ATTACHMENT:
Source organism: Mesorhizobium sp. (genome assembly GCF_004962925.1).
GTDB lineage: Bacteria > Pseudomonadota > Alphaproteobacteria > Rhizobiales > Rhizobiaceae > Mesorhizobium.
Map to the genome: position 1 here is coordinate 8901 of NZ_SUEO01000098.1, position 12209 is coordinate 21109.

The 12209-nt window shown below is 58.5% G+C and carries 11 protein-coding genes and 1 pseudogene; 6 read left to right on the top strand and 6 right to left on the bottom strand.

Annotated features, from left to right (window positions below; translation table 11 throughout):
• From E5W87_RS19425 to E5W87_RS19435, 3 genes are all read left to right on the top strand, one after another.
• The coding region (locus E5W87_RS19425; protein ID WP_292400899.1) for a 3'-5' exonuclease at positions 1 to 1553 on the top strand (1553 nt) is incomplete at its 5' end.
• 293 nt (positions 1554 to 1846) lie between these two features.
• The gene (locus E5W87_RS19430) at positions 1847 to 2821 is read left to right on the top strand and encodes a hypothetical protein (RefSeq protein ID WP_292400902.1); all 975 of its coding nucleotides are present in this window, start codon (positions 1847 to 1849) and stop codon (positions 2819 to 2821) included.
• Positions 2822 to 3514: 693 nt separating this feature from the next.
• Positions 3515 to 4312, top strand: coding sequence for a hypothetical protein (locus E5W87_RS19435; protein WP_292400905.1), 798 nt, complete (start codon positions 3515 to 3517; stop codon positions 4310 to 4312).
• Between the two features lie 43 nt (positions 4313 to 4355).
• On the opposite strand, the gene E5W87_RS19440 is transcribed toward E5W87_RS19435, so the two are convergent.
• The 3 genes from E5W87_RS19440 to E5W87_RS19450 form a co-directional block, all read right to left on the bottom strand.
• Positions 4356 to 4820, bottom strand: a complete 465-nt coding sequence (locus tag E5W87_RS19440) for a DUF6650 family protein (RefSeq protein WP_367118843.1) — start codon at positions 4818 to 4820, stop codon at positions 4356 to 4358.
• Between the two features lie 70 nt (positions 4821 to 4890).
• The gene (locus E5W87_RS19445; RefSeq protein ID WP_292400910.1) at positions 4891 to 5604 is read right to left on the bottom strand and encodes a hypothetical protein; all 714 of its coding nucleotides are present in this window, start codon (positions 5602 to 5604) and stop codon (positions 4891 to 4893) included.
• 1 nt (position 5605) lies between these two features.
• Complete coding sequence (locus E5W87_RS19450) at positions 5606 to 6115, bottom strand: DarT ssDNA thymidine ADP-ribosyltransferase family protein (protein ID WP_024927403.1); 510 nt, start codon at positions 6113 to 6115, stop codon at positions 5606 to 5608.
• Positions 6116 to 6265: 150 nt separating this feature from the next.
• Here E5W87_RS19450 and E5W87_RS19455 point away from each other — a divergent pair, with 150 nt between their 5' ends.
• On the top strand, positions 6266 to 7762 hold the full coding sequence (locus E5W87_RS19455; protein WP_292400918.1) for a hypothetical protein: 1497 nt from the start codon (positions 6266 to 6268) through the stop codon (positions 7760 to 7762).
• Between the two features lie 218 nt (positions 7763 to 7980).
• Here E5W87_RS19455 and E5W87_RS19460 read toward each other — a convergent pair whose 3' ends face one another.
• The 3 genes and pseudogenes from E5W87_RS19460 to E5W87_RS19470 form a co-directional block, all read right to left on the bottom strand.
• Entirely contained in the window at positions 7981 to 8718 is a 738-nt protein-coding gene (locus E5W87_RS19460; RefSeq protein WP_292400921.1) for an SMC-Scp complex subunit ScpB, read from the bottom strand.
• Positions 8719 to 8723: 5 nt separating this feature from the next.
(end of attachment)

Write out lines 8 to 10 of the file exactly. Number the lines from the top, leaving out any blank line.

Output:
• 293 nt (positions 1554 to 1846) lie between these two features.
• The gene (locus E5W87_RS19430) at positions 1847 to 2821 is read left to right on the top strand and encodes a hypothetical protein (RefSeq protein ID WP_292400902.1); all 975 of its coding nucleotides are present in this window, start codon (positions 1847 to 1849) and stop codon (positions 2819 to 2821) included.
• Positions 2822 to 3514: 693 nt separating this feature from the next.